Marfa, Texas has become somewhat of a hub for quirky artistry. Unlike many other small towns in America that remain virtually unknown, this tiny town has risen to fame over the past few years. Marfa has attracted celebrities like Beyonce and Matthew Mcconaughey who have come to see what this West Texas gem is all about. Known for its outdoor, minimalist art installations, visitors to Marfa should check out the Chinati Foundation, enjoy a meal at Food Shark, a converted school bus-turned-food truck, and then enjoy some live music and refreshing drinks in the beer garden at Planet Marfa.
Watch mystery ‘ghost lights’ dance across the horizon
About 10 miles outside the town of Marfa, Texas you’ll find a small observatory overlooking… well, nothing. Empty deserts surround the building. But at night, people will gather on the back observation deck of the building in hopes of catching a glimpse of an unexplained phenomenon – the Marfa lights. Ask anyone who grew up in West Texas about Marfa and they will tell you about the ‘Marfa lights’. After nightfall, strange glowing orbs appear off in the distance. The lights move around, even dance a little. To my knowledge and in all my research, I’ve yet to find a true scientific explanation for the lights. While there are plenty of speculations, everything from UFOs to natural gas clouds, no one really knows why these ghost lights appear.
Swim in the world’s largest spring-fed swimming pool
The small town of Balmorhea, Texas is home to the world’s largest spring-fed swimming pool. The Balmorhea State Park is the perfect place to cool off on a hot West Texas day. The pool is home to various types of fish and has a constant flow of natural spring water feeding into it. The water is crystal clear and cold. Reaching depths of 25 feet, it’s also a popular place for scuba diving in West Texas.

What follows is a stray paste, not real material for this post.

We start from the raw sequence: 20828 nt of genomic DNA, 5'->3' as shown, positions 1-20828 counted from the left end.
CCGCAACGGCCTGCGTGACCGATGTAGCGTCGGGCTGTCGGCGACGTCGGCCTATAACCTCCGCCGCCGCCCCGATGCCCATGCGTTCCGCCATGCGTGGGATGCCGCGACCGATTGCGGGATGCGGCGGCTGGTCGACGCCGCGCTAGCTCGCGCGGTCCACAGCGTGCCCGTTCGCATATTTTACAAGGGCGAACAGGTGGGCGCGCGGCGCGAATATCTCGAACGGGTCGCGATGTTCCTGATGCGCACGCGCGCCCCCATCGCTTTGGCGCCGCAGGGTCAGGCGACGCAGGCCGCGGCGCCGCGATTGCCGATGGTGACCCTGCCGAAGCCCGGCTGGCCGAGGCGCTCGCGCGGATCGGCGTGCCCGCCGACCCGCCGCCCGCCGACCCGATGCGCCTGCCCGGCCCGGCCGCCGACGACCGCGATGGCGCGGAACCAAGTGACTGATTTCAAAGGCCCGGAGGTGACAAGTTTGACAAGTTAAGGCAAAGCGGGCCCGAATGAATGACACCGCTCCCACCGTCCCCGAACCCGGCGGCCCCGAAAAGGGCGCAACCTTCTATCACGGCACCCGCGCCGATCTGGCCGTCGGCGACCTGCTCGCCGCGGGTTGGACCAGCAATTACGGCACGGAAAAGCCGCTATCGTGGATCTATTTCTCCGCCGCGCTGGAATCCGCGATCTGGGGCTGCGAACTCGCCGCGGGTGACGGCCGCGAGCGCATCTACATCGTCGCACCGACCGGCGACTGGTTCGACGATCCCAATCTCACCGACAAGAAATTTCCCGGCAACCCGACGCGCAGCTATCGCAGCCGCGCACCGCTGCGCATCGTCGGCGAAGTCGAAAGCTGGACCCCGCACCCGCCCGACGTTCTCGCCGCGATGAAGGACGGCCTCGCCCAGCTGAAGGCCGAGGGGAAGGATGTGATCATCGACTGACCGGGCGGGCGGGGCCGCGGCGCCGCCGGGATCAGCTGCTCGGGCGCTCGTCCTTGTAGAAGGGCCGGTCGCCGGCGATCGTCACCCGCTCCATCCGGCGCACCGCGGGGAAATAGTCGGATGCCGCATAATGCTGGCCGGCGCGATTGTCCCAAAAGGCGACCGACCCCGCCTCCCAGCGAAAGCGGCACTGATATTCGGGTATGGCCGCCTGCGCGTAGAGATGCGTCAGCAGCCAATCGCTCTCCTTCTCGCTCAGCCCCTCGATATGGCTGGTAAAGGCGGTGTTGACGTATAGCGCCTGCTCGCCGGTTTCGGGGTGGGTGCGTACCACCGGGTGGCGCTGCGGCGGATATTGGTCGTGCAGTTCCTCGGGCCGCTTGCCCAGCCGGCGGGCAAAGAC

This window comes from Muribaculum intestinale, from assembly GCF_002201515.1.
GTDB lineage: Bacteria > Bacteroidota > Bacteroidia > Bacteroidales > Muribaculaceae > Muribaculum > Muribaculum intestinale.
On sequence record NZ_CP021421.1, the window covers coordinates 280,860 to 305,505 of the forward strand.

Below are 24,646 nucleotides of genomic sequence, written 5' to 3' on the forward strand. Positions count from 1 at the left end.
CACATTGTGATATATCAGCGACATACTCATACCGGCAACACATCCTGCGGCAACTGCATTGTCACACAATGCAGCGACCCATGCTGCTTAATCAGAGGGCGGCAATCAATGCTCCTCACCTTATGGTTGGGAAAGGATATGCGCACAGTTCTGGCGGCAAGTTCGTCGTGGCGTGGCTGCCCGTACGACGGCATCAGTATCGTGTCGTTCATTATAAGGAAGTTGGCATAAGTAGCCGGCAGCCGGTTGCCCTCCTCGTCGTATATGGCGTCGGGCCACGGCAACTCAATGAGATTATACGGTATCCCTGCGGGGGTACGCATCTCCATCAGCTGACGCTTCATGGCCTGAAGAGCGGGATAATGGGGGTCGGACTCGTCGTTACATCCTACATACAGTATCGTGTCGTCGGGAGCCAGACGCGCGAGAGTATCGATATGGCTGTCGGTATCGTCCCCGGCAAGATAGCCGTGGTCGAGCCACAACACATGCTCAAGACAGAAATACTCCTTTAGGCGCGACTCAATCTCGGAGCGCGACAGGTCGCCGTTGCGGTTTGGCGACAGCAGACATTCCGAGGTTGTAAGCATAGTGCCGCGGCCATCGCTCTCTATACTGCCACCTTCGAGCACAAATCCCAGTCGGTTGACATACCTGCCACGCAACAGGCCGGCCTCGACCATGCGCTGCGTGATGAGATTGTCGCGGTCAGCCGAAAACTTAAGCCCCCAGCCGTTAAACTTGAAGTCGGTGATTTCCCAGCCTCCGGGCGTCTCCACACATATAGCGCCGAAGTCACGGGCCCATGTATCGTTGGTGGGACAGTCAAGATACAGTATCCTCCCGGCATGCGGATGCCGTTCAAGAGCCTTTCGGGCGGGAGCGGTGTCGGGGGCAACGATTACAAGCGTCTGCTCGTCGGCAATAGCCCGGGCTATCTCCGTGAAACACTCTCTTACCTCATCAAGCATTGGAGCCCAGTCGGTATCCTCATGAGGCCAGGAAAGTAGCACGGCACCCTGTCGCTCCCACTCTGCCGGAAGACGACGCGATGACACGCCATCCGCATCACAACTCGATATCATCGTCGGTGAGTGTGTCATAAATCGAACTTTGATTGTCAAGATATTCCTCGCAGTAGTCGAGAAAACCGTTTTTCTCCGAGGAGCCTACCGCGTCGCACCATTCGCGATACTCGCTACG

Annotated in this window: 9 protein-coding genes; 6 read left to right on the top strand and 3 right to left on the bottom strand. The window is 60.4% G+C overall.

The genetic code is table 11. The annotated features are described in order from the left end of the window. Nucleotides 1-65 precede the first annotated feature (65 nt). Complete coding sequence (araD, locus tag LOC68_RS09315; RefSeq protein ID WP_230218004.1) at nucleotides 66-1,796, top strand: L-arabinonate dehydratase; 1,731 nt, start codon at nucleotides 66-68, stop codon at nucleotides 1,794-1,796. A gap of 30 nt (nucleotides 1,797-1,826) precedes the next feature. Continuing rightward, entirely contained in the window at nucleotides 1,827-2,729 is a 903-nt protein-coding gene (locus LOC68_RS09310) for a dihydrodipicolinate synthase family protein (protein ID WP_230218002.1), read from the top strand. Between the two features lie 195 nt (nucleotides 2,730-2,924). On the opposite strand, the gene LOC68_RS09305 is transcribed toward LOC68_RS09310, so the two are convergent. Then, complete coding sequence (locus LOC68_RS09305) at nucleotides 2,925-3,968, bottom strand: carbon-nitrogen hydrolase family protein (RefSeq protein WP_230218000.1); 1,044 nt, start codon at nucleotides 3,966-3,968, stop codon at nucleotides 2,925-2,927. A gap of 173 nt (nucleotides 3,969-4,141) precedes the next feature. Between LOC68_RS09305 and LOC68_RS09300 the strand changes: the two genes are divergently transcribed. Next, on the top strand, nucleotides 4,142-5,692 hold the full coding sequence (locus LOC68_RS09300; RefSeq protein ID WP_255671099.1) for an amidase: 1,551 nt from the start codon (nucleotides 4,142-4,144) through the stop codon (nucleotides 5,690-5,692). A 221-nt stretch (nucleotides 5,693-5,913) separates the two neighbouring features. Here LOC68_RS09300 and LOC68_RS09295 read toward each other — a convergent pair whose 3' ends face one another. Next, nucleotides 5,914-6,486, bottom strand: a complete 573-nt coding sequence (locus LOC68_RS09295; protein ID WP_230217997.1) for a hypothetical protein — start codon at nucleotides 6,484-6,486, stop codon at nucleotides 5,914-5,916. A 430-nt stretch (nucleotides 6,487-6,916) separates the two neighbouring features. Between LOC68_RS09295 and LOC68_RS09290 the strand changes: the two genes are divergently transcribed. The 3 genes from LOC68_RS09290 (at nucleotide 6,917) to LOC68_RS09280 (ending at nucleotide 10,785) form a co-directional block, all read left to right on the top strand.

Climb the tallest peak in Texas
West Texas not only has mountains, it is home to the highest mountain in the state. The summit of Guadalupe Peak is 8,751 feet above sea level. It’s a challenging hike mainly because of the hot, arid desert climate, but a rewarding one. If you plan to hike Guadalupe Peak, make sure you bring plenty of water. You will go through water much faster than you expect because of the extreme heat and dry climate.
Sleep in a teepee
If the idea of sleeping in a teepee, yurt, or a vintage trailer sounds like your kind of lodging, then you’ll love El Cosmico in Marfa. It’s glamping meets hippie commune. While you’ll have to share a communal bathroom with other teepee dwellers, the accommodations are far from basic. With Bohemian decor, electricity, and brick floors, you won’t feel like you’re roughing it in the desert here.
Take a picture in the middle of nowhere
Far West Texas is the perfect place to unleash your inner “Instagram model” and take the cliche middle of the road photo. After driving for miles, and miles, and miles without seeing a single other car on the road, we decided to pull over for an impromptu photo shoot. Nothing defines West Texas more in my opinion than a sleepy road without any traffic for as far as the eye can see and huge blue skies above. I have been gone from West Texas for half my life, but this view always makes me feel ‘home’ again.
Do a little window shopping at the Prada store outside of Marfa
While you’re still in “Instagram model” mode, head 30 minutes west of Marfa to the town of Valentine. You won’t find much there except a tiny replica of a Prada store front. Yes, in the middle of the far West Texas desert, car after car pull over on the side of the road and strike their best pose. The store front is just another quirky art installation in this part of Texas, made famous by celebrities and fashion influencers set on capturing the perfect photo. So go ahead, #doitforthegram.
Watch a glorious West Texas sunset
Perhaps one of my favorite things to do on a West Texas road trip is actually one of the simplest. At sunset, stop and appreciate the the beauty. Sunsets in West Texas are truly special. It’s like God turns the West Texas sky into a brilliant canvas of orange, pink, purple, and blue. Photos never do it justice, but when the sun starts to set in West Texas, stop what you are doing and appreciate the moment.
Why you should take a West Texas road trip
Texas has so many micro-cultures. From the metropolitan vibes of Dallas and the cowboy culture of Fort Worth, to the hipster atmosphere of Austin and the Latin influence in San Antonio, Texas is as diverse as it is large. But to truly understand the entire state, you can’t skip the vast and often excluded area of West Texas. It has a unique culture in itself, one that truly has to be experienced to appreciate.
Have you been a West Texas road trip? We’d love to hear about your experience. Leave your comments below.